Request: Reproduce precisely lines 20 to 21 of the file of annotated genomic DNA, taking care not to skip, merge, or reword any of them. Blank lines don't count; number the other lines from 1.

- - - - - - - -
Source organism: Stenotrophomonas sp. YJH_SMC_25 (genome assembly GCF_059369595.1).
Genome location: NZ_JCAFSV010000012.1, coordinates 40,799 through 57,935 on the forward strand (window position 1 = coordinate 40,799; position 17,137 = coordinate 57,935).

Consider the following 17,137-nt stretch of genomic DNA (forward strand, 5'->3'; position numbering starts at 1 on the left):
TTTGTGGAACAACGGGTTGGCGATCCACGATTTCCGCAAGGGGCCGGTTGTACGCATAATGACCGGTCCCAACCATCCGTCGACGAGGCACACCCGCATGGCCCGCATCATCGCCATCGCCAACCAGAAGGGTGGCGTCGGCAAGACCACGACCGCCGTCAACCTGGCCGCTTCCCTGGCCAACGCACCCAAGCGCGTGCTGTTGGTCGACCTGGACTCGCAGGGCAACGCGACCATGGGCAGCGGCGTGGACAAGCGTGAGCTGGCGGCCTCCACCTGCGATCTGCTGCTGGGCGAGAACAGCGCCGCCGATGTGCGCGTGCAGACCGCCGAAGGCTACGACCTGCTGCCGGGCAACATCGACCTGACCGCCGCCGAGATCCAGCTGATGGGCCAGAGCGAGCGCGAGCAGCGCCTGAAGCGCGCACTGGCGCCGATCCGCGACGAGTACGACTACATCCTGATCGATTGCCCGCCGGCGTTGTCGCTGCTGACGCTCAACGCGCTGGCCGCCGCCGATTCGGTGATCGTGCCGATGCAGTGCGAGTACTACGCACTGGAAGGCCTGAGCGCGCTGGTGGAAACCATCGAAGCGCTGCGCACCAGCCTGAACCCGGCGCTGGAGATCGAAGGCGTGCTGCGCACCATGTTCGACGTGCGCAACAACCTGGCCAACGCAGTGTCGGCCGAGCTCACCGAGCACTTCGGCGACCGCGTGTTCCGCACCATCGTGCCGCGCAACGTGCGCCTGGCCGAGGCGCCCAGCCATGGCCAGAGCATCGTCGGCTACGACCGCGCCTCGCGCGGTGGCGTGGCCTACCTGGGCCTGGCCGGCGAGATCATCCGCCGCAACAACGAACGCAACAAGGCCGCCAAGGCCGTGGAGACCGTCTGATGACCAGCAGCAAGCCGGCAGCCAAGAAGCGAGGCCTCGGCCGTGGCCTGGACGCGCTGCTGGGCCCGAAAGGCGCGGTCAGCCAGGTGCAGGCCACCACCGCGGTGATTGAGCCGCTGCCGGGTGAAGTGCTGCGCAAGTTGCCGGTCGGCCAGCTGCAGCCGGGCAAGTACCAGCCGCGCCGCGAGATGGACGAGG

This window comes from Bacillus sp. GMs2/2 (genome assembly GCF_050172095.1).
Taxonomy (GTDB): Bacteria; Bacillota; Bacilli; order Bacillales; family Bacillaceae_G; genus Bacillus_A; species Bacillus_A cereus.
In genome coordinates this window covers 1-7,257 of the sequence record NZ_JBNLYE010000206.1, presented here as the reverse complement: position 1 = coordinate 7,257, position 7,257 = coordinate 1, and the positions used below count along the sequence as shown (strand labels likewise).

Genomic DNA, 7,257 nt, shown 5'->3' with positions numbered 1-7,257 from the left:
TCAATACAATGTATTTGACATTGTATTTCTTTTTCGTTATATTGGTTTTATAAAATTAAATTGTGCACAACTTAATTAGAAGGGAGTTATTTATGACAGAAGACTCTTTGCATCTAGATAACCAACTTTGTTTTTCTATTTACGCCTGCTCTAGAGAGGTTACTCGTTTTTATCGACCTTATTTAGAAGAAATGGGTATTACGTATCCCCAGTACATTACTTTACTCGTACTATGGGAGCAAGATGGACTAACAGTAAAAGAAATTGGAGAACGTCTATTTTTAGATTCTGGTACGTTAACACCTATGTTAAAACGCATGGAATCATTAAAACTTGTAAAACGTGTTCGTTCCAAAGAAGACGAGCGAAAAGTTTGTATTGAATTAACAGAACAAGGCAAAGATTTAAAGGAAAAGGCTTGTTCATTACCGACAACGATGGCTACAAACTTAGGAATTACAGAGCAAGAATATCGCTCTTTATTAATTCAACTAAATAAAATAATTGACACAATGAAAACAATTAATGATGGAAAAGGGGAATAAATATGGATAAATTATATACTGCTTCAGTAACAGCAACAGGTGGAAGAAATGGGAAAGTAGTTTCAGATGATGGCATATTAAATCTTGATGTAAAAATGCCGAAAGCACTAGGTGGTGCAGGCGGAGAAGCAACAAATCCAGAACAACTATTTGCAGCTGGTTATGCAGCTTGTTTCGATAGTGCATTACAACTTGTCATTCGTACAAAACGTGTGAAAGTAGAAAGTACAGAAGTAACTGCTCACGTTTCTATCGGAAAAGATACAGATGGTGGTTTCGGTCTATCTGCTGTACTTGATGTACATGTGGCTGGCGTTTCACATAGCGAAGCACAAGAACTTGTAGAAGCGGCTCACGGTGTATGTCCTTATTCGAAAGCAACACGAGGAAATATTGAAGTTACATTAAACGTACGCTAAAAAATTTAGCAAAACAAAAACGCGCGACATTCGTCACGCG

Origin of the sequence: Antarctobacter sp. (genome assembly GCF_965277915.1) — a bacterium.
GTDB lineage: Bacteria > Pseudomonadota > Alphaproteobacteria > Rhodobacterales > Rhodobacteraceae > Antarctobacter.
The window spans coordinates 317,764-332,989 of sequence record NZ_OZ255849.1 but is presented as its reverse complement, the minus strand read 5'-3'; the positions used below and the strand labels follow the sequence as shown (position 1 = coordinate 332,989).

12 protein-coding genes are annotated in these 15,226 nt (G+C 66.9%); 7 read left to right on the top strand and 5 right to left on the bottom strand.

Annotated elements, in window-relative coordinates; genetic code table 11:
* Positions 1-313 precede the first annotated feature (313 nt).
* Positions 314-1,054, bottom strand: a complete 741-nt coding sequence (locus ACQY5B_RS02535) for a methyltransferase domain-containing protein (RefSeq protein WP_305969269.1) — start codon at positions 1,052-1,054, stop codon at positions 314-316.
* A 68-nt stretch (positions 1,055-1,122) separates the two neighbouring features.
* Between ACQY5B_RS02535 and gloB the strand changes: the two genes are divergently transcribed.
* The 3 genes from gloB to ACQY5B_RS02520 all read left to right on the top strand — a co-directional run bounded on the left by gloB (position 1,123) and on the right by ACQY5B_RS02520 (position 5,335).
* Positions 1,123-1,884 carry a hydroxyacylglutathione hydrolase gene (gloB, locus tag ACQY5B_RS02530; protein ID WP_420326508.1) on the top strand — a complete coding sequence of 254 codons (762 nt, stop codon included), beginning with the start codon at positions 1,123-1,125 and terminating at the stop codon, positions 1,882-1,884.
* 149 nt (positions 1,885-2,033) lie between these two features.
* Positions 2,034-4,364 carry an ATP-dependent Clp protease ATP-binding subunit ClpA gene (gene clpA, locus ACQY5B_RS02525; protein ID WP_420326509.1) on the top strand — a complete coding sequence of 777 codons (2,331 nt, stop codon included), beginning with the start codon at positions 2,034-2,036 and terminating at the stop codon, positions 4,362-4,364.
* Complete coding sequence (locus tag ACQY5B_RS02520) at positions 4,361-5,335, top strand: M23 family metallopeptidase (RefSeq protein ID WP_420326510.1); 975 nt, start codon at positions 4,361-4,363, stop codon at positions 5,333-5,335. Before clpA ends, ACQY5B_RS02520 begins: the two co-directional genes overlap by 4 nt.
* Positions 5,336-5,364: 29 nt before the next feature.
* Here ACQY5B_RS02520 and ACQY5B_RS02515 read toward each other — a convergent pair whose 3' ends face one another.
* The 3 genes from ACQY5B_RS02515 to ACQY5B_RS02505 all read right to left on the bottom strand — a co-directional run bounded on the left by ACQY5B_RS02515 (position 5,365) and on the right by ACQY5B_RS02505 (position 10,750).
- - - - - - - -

* Positions 1,123-1,884 carry a hydroxyacylglutathione hydrolase gene (gloB, locus tag ACQY5B_RS02530; protein ID WP_420326508.1) on the top strand — a complete coding sequence of 254 codons (762 nt, stop codon included), beginning with the start codon at positions 1,123-1,125 and terminating at the stop codon, positions 1,882-1,884.
* 149 nt (positions 1,885-2,033) lie between these two features.